Book Review: Jesus and the Feminists
In Jesus and the Feminists, Margaret Köstenberger delivers an illuminating survey of feminist interpretation of Jesus’ interactions with women in the Gospels. She provides a survey and analysis of several feminist interpretations ranging from radical feminism to egalitarianism before presenting a non-feminist view of Jesus and his interactions with women. As a complementarian female thinker, Köstenberger poignantly notes that the emergence of feminist scholarship on Jesus “is not one version of the true Jesus but many different accounts of who feminists perceive Jesus to be” (p. 16). Reminiscent of Mark 8:27, she seeks to answer the important question, “Who do they say that He is?”
The drum on which Köstenberger beats in her introductory chapters and the sound that can be heard throughout her work is, “What’s at stake? It’s Hermeneutics!” In part one, she lays a foundation for the analysis of the feminist interpretations she will supply her readers with. In the first chapter, she begins with a survey of the rise of feminism, briefly discussing how all three waves of feminism progressively and steadily made their way into the church, challenging “the long-held conservative interpretation of Scripture regarding women” (p. 18). In chapter two, readers begin to hear the sound of the drum: she discusses how important issues such as epistemology, role of the reader versus authorial intent, canonicity, and patricentrism directly relate to proper hermeneutics.
The next three sections of this work delve into three varying forms of feminism. In part two Kostenberger discusses radical feminism, the form of feminism in which biblical, historical Christianity is abandoned “to search for alternate paradigms” (p. 37). She spends chapters three through five examining the contributions of radical feminist scholars such as Mary Daly, Virginia Ramey Mollenkott, and Daphne Hampson. In part three, she discusses reformist feminism, a form of feminism that does not“consider Scripture to be inerrant or authoritative, though they do use it in their theological formulation and reflection” (p. 61). Köstenberger spends chapters six through ten examining the work of reformist scholars Letty Russell, Rosemary Radford Ruether, Elisabeth Schussler Fiorenza, Kathleen Corley and others.
In part four she discusses evangelical feminism, more popularly known as egalitarianism, a movement that “places emphasis on the full equality of men and women while professing commitment to scriptural inspiration and authority” (p. 129). Whereas in the previous two parts Köstenberger spends a chapter examining each feminist scholars’ contributions, in part four she spends two chapters examining the three developing phases of egalitarianism. Köstenberger’s perspective is demonstrative of the vast need for a robust apologetic on biblical womanhood. Click To Tweet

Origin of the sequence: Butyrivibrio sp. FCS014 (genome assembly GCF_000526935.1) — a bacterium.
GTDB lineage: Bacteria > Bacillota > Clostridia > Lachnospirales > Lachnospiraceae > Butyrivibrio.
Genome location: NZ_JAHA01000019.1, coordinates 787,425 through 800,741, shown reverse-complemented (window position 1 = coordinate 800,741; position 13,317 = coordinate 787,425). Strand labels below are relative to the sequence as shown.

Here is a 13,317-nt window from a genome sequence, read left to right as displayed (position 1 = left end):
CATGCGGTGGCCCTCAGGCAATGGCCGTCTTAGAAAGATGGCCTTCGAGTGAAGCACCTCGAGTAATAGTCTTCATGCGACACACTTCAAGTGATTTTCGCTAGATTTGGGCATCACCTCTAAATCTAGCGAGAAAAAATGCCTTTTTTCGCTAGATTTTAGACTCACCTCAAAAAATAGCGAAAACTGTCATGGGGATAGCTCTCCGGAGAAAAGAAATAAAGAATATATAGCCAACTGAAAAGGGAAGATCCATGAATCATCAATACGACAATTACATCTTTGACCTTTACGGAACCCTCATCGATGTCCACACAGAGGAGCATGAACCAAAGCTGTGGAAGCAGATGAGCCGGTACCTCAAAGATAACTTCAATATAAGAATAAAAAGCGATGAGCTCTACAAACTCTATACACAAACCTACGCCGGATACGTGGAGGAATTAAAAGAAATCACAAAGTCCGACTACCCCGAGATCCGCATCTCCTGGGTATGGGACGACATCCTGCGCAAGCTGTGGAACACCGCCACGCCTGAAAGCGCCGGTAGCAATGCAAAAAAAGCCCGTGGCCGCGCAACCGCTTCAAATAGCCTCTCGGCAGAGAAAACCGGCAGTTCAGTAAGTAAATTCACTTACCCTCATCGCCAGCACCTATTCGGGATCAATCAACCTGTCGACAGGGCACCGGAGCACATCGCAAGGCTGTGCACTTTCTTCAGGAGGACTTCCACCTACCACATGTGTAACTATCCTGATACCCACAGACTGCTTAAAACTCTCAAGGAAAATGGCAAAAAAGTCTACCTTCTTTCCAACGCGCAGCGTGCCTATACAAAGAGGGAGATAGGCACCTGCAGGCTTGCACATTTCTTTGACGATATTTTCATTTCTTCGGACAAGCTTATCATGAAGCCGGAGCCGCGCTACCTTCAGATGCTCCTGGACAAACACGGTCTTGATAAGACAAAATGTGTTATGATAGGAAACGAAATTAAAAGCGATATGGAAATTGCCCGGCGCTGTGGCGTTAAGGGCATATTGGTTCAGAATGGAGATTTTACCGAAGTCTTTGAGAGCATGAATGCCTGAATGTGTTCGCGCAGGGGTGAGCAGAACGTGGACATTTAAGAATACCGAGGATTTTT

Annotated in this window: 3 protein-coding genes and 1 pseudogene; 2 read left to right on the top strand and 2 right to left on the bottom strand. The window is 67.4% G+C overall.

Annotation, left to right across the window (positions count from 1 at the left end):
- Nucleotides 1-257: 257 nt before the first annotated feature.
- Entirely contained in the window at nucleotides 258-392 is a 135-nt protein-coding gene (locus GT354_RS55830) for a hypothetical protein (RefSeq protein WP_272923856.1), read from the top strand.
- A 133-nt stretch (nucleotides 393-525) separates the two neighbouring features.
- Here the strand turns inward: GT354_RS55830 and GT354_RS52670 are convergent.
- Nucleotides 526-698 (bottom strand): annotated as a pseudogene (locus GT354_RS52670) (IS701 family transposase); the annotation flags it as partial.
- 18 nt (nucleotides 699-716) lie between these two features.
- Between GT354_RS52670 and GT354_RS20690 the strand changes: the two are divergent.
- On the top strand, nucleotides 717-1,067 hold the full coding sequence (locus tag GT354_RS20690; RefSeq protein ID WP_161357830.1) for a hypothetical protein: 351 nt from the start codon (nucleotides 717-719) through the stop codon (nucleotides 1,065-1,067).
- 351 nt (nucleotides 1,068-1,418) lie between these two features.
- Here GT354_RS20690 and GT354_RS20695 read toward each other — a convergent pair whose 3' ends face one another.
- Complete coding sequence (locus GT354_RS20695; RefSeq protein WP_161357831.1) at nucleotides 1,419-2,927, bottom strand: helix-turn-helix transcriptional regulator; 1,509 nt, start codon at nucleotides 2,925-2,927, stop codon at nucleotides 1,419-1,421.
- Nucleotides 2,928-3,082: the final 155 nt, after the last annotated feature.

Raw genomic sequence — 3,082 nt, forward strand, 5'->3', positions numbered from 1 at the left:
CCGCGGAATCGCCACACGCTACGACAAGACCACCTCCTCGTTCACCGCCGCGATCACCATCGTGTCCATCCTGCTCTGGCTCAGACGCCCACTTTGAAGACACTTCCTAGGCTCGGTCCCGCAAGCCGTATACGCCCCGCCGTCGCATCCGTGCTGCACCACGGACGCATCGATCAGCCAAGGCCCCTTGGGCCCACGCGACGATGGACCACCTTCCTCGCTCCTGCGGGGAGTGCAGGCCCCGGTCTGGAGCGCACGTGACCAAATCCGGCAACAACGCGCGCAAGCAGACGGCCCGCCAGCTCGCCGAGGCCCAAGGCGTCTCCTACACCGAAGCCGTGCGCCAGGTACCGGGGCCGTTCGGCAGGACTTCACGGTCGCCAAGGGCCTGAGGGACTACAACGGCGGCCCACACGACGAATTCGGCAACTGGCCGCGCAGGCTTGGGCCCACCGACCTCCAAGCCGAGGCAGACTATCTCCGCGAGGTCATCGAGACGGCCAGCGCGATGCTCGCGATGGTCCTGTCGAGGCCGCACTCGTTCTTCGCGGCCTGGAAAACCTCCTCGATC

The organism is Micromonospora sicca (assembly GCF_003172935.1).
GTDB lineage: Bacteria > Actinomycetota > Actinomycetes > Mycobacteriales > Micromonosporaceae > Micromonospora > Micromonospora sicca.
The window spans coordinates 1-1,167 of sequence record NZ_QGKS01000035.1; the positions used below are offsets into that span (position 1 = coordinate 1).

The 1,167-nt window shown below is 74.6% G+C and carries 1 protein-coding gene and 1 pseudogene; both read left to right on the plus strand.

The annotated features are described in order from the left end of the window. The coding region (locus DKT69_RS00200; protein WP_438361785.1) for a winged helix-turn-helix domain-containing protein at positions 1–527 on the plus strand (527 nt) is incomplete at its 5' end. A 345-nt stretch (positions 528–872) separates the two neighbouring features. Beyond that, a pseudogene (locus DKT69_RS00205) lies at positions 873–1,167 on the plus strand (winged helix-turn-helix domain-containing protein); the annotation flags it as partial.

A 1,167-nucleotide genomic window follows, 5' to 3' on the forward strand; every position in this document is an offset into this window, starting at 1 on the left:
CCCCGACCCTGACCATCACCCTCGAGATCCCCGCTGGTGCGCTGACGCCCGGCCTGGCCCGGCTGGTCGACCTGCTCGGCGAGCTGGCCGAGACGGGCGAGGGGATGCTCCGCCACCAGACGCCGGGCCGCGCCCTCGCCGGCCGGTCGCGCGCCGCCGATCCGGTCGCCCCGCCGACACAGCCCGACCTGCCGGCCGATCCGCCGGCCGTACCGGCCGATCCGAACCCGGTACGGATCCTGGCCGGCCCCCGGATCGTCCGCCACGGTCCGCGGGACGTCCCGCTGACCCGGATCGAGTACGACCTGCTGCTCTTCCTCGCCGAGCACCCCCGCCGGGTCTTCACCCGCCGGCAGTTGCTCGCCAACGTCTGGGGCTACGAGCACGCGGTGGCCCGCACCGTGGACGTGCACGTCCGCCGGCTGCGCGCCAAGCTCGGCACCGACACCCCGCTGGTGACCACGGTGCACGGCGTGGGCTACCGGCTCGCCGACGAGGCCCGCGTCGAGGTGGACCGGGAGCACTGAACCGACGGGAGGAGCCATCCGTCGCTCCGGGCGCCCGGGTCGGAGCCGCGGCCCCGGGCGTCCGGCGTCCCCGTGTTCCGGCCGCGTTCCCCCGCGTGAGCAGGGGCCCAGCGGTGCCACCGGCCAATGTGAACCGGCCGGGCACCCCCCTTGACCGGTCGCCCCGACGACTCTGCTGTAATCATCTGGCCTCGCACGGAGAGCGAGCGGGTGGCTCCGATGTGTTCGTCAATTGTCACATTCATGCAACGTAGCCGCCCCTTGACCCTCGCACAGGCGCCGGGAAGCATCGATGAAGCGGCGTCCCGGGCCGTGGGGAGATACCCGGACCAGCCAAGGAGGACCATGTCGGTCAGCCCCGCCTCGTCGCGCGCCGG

In chapter eleven, she examines the early years of the movement. She points to influential thinkers such as Krister Stendhal and Dorothy Pape, among many others. In chapter twelve, she looks to egalitarianism as the movement was maturing. She examines voices like Grant Osborne, who claims that Luke stressed gender equality in his gospel. Chapter thirteen includes the third and final period of evangelical feminism, the period from 2000 to the present. The final chapter of this work includes an evangelical non-feminist interpretation of Jesus’ interactions with women in the gospels. Here she offers an interpretation that favors the Bible’s teaching of male headship and female submission. Additionally, Köstenberger provides a hermeneutical framework for studying Scripture before surveying nearly thirty interactions between Jesus and women in all four of the Gospels.
At least three strengths prove to make Jesus and the Feminists a significant resource for laymen and women tasked with serving, loving, and leading the local church. First, Köstenberger is thoroughly hermeneutical in her approach. Interwoven with this is the charitability in which she presents this work. She urges readers to have proper hermeneutics in place, that theymay discern the authorial intent of the biblical texts, rather than letting their presuppositions control the text.
Second, her delivery of feminist interpretation is potent and articulate. The content is presented in short, yet punchy chapters that make the information digestible while also challenging church workers to think about the vast influence of feminism in the church. As the culture becomes increasingly hostile to male headship and female submission, the church must arm herself with the inerrant and authoritative Scriptures while at the same time knowing the secular voices who are speaking into their flock.
Third, it is an immense strength that a conservative female thinker is contributing work to this field. While there is much written on Jesus’ interactions with women within liberal academia, a conservative treatment and survey of biblical womanhood has been long neglected. Köstenberger’s perspective is demonstrative of the vast need for a robust apologetic on biblical womanhood.
I highly recommend this work. Not only does Köstenberger make a valuable contribution to examining feminist interpretations of Jesus, she also shows the beauty of gender distinctions as designed by the unsearchable wisdom of God. Jesus and the Feminists is captivating, not only because of Köstenberger’s ability to seamlessly show the necessity of healthy hermeneutics, but because of the riveting answer to Jesus’ question, “Who do you say that I am?” “You are the Christ, the Son of the living God” (Matt. 16:16).